The excess, if any, of the replacement cost over said net book value should be depreciated over the remaining useful life of the property.
Those whose factories or stores had been inundated or ravaged by destructive winds will be picking up the pieces and try to resurrect the business.
More likely than not, they have insurance cover (hopefully including “Acts of God,” which has been extensively written about in recent days.) They will claim under their insurance policy and will use the proceeds to rehabilitate the property.
In this discussion, insurance recovery is a key factor to consider as the amount so recovered is deducted from the amount of loss that can be deducted for tax purposes.
Thus, it is best to tackle the principle of involuntary conversion of property, a US tax doctrine which the BIR has relied upon.
Why? Because it is possible that the insurance proceeds exceed the actual amount of damage incurred, and the same is either entirely used to restore the property, or part of it is expended for other purposes.
An involuntary conversion occurs when property, due to complete or partial destruction, is involuntarily converted into property similar to or related in use to the property so destroyed, or to cash such as insurance.
The BIR recently addressed this issue, referring to situations where the entire insurance proceeds were used to rehabilitate/restore the destroyed assets.
There are two concerns here. First is whether the excess of the amount of insurance proceeds over the net book value or cost basis of the insured assets is taxable gain, to which the BIR replied in the negative, citing US principles. Moreover, the excess of the rehabilitation/replacement costs of the destroyed assets over their acquisition cost or adjusted cost basis is not a deductible loss, but shall be capitalized and depreciated. The second issue is whether the insurance proceeds are subject to value added tax, where the BIR also held otherwise because the receipt thereof is not in the ordinary course of the taxpayer’s business.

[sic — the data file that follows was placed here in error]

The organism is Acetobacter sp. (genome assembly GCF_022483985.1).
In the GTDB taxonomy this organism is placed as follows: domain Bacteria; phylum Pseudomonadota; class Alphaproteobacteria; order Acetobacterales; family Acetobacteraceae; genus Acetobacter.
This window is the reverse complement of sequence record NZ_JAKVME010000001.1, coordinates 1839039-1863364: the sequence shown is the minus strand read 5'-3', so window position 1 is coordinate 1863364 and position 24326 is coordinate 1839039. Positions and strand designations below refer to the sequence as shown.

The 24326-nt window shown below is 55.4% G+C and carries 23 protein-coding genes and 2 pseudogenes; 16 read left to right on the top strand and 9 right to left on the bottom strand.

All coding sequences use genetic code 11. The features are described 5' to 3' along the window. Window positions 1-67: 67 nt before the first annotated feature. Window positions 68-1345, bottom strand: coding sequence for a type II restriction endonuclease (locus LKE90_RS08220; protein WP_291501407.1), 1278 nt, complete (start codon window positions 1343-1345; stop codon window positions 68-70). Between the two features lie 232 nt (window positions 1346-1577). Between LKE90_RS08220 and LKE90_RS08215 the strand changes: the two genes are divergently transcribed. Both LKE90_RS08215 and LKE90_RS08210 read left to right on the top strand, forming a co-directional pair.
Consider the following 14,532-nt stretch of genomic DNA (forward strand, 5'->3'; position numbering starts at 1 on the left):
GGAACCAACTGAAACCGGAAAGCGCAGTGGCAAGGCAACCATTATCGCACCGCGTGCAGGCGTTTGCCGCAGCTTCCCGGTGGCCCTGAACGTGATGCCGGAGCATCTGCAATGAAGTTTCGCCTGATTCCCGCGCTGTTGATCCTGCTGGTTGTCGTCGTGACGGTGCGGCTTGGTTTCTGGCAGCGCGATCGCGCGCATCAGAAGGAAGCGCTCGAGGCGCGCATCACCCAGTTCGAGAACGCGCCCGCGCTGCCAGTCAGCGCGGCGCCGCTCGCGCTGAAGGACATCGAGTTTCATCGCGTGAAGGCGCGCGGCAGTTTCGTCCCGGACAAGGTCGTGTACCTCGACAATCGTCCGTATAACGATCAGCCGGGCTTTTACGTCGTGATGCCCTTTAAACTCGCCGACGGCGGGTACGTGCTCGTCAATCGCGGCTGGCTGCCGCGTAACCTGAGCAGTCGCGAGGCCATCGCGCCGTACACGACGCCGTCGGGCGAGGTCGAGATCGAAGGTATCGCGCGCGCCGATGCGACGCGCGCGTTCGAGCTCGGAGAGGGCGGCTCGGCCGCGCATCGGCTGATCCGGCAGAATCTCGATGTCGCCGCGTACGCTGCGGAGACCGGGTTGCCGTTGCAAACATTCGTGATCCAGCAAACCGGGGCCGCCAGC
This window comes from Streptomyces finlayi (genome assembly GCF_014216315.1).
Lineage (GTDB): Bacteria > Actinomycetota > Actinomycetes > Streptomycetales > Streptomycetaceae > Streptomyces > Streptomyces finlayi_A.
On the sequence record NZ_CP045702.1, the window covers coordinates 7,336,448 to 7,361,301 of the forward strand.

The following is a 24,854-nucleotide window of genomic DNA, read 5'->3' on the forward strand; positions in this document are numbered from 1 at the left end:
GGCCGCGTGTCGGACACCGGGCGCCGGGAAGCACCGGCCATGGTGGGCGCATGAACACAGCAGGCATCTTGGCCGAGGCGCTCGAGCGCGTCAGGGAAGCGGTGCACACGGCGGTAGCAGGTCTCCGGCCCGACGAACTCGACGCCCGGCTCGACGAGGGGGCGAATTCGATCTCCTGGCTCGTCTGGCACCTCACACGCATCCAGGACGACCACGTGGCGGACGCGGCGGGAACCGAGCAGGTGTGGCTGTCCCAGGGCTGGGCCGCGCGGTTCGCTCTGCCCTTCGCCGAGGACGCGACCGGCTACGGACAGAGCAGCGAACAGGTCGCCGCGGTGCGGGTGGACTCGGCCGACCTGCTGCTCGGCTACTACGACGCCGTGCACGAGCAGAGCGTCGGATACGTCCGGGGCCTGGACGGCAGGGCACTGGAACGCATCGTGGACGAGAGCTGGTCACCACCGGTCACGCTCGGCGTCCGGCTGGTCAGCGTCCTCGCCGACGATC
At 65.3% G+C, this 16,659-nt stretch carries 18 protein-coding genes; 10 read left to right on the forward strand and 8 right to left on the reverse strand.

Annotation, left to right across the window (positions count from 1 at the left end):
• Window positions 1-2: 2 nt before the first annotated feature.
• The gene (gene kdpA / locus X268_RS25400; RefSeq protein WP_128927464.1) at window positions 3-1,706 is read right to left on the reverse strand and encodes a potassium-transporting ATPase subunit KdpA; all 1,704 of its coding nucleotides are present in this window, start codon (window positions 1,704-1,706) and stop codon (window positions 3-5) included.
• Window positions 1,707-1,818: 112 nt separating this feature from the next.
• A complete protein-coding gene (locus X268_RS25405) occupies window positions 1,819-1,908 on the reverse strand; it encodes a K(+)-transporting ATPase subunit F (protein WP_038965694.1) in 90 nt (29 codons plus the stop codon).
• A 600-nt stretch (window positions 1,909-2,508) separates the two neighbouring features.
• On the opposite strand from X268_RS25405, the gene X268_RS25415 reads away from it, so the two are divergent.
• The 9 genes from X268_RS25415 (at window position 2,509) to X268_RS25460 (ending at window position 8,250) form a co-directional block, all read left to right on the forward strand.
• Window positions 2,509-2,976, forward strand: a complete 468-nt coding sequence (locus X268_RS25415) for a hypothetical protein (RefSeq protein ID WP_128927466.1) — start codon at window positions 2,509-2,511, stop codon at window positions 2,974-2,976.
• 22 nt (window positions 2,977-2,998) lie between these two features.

In essence, relief is at hand for businesses that have gravely suffered from the recent catastrophes. Tax may not be necessarily foremost in the C-suite’s mind because rebuilding the business is top priority.
However, when tax filing season approaches, the losses sustained will be reckoned and will surely figure heavily in the income tax calculation.
Be very mindful, though, of the fact that the BIR — tasked as it is in ensuring proper tax calculation and payment — will carefully scrutinize claims for casualty losses, because tax deductions are in the nature of an exemption and are therefore strictly construed. Therefore, observe carefully the rules that govern the recognition of these types of losses. Otherwise, you may not be able to convert your loss into a gain.
(Wilfredo U. Villanueva is a Tax principal of SGV & Co.)
This article was originally published in the BusinessWorld newspaper. It is for general information only and is not a substitute for professional advice where the facts and circumstances warrant. The views and opinion expressed above are those of the author and do not necessarily represent the views of SGV & Co.